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Logo of diacareAmerican Diabetes AssociationSubscribeSearchDiabetes Care Journal
Diabetes Care. May 2009; 32(5): 813–815.
Published online Feb 19, 2009. doi:  10.2337/dc08-1974
PMCID: PMC2671105

Pedometers and Text Messaging to Increase Physical Activity

Randomized controlled trial of adolescents with type 1 diabetes
Kirsty H. Newton, MPHC,1 Esko J. Wiltshire, MD, FRACP,2 and C. Raina Elley, MBCHB, FRNZCGP, PHD3

Abstract

OBJECTIVE

To assess whether pedometers and text messaging increase physical activity in adolescents with type 1 diabetes.

RESEARCH DESIGN AND METHODS

A 12-week randomized controlled trial was conducted. A total of 78 subjects participated in the trial (mean ± SD age 14.4 ± 2.37 years, 36 [47%] male). Intervention participants wore an open pedometer and received regular motivational text messages. Control participants received usual care. Primary outcomes were daily step count (4-day closed pedometer) and physical activity questionnaire.

RESULTS

Baseline median step count was 11,063 steps/day (range 1,541–20,158). At 12 weeks, mean daily step count reduced by 840 (95% CI −1,947 to 266) in the control group and by 22 (−1,407 to 1,364) in the intervention group (P = 0.4). Mean self-reported moderate or vigorous physical activity increased by 38.5 min/week in the control group and by 48.4 in the intervention group (P = 0.9).

CONCLUSIONS

A 12-week intervention using pedometers and text messaging as motivational tools in adolescents with type 1 diabetes did not increase physical activity.

Adolescents with type 1 diabetes require ongoing care and support to manage diabetes (1,2). Physical activity is an important contributor to glycemic control (3), has multiple effects on blood glucose, insulin sensitivity, weight management, mental health, social development (4,5), and subsequent cardiovascular disease risk (6), but may not be seen as a priority by adolescents. Physical activity often declines during adolescence because physical education at school is no longer compulsory; adolescents may stop playing weekend sports, receive a driver's license, participate in after-school programs, or receive weekend jobs (7,8).

RESEARCH DESIGN AND METHODS

A 12-week randomized controlled trial was conducted in an outpatient setting from four regional adolescent diabetes services in New Zealand. Participants were aged 11–18 years. Informed consent, enrollment information, and baseline measurements were completed before randomization. Assessors were blinded at follow-up.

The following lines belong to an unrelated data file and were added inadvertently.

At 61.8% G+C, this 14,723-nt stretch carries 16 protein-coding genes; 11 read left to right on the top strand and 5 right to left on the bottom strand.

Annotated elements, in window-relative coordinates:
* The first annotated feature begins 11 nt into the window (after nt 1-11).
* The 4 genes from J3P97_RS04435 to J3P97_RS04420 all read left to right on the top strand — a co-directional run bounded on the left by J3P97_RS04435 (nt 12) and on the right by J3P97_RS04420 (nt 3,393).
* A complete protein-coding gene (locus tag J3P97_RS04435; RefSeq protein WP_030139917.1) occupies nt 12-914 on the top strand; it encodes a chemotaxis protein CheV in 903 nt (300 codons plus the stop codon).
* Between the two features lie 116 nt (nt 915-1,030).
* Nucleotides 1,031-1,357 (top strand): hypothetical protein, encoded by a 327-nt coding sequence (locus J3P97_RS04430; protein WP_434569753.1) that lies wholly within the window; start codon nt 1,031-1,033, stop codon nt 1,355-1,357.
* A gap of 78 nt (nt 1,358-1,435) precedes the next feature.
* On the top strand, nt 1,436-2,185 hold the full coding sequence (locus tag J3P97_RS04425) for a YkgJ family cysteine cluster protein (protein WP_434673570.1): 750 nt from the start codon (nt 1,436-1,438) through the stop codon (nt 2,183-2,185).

Participants randomized to the intervention group wore an open pedometer every day for 12 weeks, with a goal of at least 10,000 steps/day. A pedometer can be opened by a participant to monitor and record the number of steps taken. Steps per day were recorded on a chart. Each week, participants received a motivational text message reminding them to wear a pedometer and be active. Individuals randomized to the control group received standard care.

Primary outcome measures were change in physical activity measured by a 4-day step count from a closed pedometer and self-reported physical activity over 7 days measured by a validated questionnaire (9,10). The pedometer was taped shut so participants did not know the step count. Secondary outcome measures included A1C, blood pressure, BMI Z score, and quality of life (11). Adherence was monitored in the intervention group by weekly text messages and daily step total charts, which were collected at follow-up.

It was estimated that 84 participants would be required to detect, as statistically significant, a difference between the groups of 2,000 steps/day or 1.5 h/week of physical activity (α = 0.05; P = 0.8) (12). Baseline analyses were undertaken using SPSS 15.0 statistical software. Linear regression was performed to assess final differences between groups using STATA 9.0. An intention-to-treat analysis was conducted assuming participants with missing follow-up data had no change over 12 weeks. Where variables were missing at baseline, these individuals were not included in final analyses for those variables.

The trial was approved by the New Zealand Central Regional Ethics Committee (CEN/05/08/058) and registered with the Australian New Zealand Clinical Trials Registry (clinical trial reg. no. ACTRN012605000339651).

RESULTS